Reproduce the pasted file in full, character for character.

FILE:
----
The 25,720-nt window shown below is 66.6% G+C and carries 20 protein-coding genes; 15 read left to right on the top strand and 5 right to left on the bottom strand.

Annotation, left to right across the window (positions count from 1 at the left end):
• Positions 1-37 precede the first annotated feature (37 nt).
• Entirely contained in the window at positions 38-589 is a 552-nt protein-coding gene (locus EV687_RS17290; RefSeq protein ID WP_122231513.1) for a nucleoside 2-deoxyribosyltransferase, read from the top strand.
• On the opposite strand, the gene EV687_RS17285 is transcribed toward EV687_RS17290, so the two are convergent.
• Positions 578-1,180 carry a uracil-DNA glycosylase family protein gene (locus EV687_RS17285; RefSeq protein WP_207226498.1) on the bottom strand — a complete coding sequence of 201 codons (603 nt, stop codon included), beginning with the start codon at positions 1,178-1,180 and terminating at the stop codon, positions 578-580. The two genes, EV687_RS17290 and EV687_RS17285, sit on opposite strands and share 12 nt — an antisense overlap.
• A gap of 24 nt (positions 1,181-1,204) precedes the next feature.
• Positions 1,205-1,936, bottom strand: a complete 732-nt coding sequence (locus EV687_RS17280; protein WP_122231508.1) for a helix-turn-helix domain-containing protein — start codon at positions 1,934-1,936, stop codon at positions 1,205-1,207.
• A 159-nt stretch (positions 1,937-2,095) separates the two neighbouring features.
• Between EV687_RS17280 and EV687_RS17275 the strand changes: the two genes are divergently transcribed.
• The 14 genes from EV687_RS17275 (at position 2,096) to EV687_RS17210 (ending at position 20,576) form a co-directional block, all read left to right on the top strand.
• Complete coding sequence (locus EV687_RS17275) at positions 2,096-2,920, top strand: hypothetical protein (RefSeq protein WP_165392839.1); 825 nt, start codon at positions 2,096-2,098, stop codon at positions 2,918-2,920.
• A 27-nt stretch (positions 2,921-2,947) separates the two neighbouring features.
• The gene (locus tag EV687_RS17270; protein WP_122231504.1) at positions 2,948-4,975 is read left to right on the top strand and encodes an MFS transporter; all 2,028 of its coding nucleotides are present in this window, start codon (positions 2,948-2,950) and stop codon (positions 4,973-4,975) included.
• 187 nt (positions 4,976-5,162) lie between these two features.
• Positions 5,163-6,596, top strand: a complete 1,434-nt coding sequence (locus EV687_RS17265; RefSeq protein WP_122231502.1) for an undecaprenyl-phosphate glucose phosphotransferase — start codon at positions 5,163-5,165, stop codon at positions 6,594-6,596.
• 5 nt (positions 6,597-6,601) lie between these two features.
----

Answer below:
The 25,720-nt window shown below is 66.6% G+C and carries 20 protein-coding genes; 15 read left to right on the top strand and 5 right to left on the bottom strand.

Annotation, left to right across the window (positions count from 1 at the left end):
• Positions 1-37 precede the first annotated feature (37 nt).
• Entirely contained in the window at positions 38-589 is a 552-nt protein-coding gene (locus EV687_RS17290; RefSeq protein ID WP_122231513.1) for a nucleoside 2-deoxyribosyltransferase, read from the top strand.
• On the opposite strand, the gene EV687_RS17285 is transcribed toward EV687_RS17290, so the two are convergent.
• Positions 578-1,180 carry a uracil-DNA glycosylase family protein gene (locus EV687_RS17285; RefSeq protein WP_207226498.1) on the bottom strand — a complete coding sequence of 201 codons (603 nt, stop codon included), beginning with the start codon at positions 1,178-1,180 and terminating at the stop codon, positions 578-580. The two genes, EV687_RS17290 and EV687_RS17285, sit on opposite strands and share 12 nt — an antisense overlap.
• A gap of 24 nt (positions 1,181-1,204) precedes the next feature.
• Positions 1,205-1,936, bottom strand: a complete 732-nt coding sequence (locus EV687_RS17280; protein WP_122231508.1) for a helix-turn-helix domain-containing protein — start codon at positions 1,934-1,936, stop codon at positions 1,205-1,207.
• A 159-nt stretch (positions 1,937-2,095) separates the two neighbouring features.
• Between EV687_RS17280 and EV687_RS17275 the strand changes: the two genes are divergently transcribed.
• The 14 genes from EV687_RS17275 (at position 2,096) to EV687_RS17210 (ending at position 20,576) form a co-directional block, all read left to right on the top strand.
• Complete coding sequence (locus EV687_RS17275) at positions 2,096-2,920, top strand: hypothetical protein (RefSeq protein WP_165392839.1); 825 nt, start codon at positions 2,096-2,098, stop codon at positions 2,918-2,920.
• A 27-nt stretch (positions 2,921-2,947) separates the two neighbouring features.
• The gene (locus tag EV687_RS17270; protein WP_122231504.1) at positions 2,948-4,975 is read left to right on the top strand and encodes an MFS transporter; all 2,028 of its coding nucleotides are present in this window, start codon (positions 2,948-2,950) and stop codon (positions 4,973-4,975) included.
• 187 nt (positions 4,976-5,162) lie between these two features.
• Positions 5,163-6,596, top strand: a complete 1,434-nt coding sequence (locus EV687_RS17265; RefSeq protein WP_122231502.1) for an undecaprenyl-phosphate glucose phosphotransferase — start codon at positions 5,163-5,165, stop codon at positions 6,594-6,596.
• 5 nt (positions 6,597-6,601) lie between these two features.